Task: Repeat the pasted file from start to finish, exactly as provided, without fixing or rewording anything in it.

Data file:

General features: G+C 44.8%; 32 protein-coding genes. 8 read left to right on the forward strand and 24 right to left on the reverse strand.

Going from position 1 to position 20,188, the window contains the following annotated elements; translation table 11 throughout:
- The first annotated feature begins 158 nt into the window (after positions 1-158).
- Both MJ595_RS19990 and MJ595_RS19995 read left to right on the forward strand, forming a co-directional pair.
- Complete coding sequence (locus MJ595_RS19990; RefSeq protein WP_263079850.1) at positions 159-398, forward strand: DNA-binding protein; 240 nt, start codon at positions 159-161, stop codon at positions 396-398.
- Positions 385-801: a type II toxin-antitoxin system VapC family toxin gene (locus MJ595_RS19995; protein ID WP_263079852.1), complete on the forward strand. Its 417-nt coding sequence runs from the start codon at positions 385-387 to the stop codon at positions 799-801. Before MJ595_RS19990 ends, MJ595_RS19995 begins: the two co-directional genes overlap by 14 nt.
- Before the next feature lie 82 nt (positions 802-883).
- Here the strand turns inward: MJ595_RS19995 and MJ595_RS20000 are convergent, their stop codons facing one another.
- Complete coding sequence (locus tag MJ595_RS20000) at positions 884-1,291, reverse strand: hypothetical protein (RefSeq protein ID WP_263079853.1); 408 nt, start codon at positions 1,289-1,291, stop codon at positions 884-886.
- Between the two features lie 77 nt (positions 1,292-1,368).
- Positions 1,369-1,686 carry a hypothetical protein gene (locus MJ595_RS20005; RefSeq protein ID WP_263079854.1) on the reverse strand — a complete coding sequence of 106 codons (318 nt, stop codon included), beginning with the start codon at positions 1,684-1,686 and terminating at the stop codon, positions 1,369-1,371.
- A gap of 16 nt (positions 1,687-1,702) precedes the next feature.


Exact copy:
General features: G+C 44.8%; 32 protein-coding genes. 8 read left to right on the forward strand and 24 right to left on the reverse strand.

Going from position 1 to position 20,188, the window contains the following annotated elements; translation table 11 throughout:
- The first annotated feature begins 158 nt into the window (after positions 1-158).
- Both MJ595_RS19990 and MJ595_RS19995 read left to right on the forward strand, forming a co-directional pair.
- Complete coding sequence (locus MJ595_RS19990; RefSeq protein WP_263079850.1) at positions 159-398, forward strand: DNA-binding protein; 240 nt, start codon at positions 159-161, stop codon at positions 396-398.
- Positions 385-801: a type II toxin-antitoxin system VapC family toxin gene (locus MJ595_RS19995; protein ID WP_263079852.1), complete on the forward strand. Its 417-nt coding sequence runs from the start codon at positions 385-387 to the stop codon at positions 799-801. Before MJ595_RS19990 ends, MJ595_RS19995 begins: the two co-directional genes overlap by 14 nt.
- Before the next feature lie 82 nt (positions 802-883).
- Here the strand turns inward: MJ595_RS19995 and MJ595_RS20000 are convergent, their stop codons facing one another.
- Complete coding sequence (locus tag MJ595_RS20000) at positions 884-1,291, reverse strand: hypothetical protein (RefSeq protein ID WP_263079853.1); 408 nt, start codon at positions 1,289-1,291, stop codon at positions 884-886.
- Between the two features lie 77 nt (positions 1,292-1,368).
- Positions 1,369-1,686 carry a hypothetical protein gene (locus MJ595_RS20005; RefSeq protein ID WP_263079854.1) on the reverse strand — a complete coding sequence of 106 codons (318 nt, stop codon included), beginning with the start codon at positions 1,684-1,686 and terminating at the stop codon, positions 1,369-1,371.
- A gap of 16 nt (positions 1,687-1,702) precedes the next feature.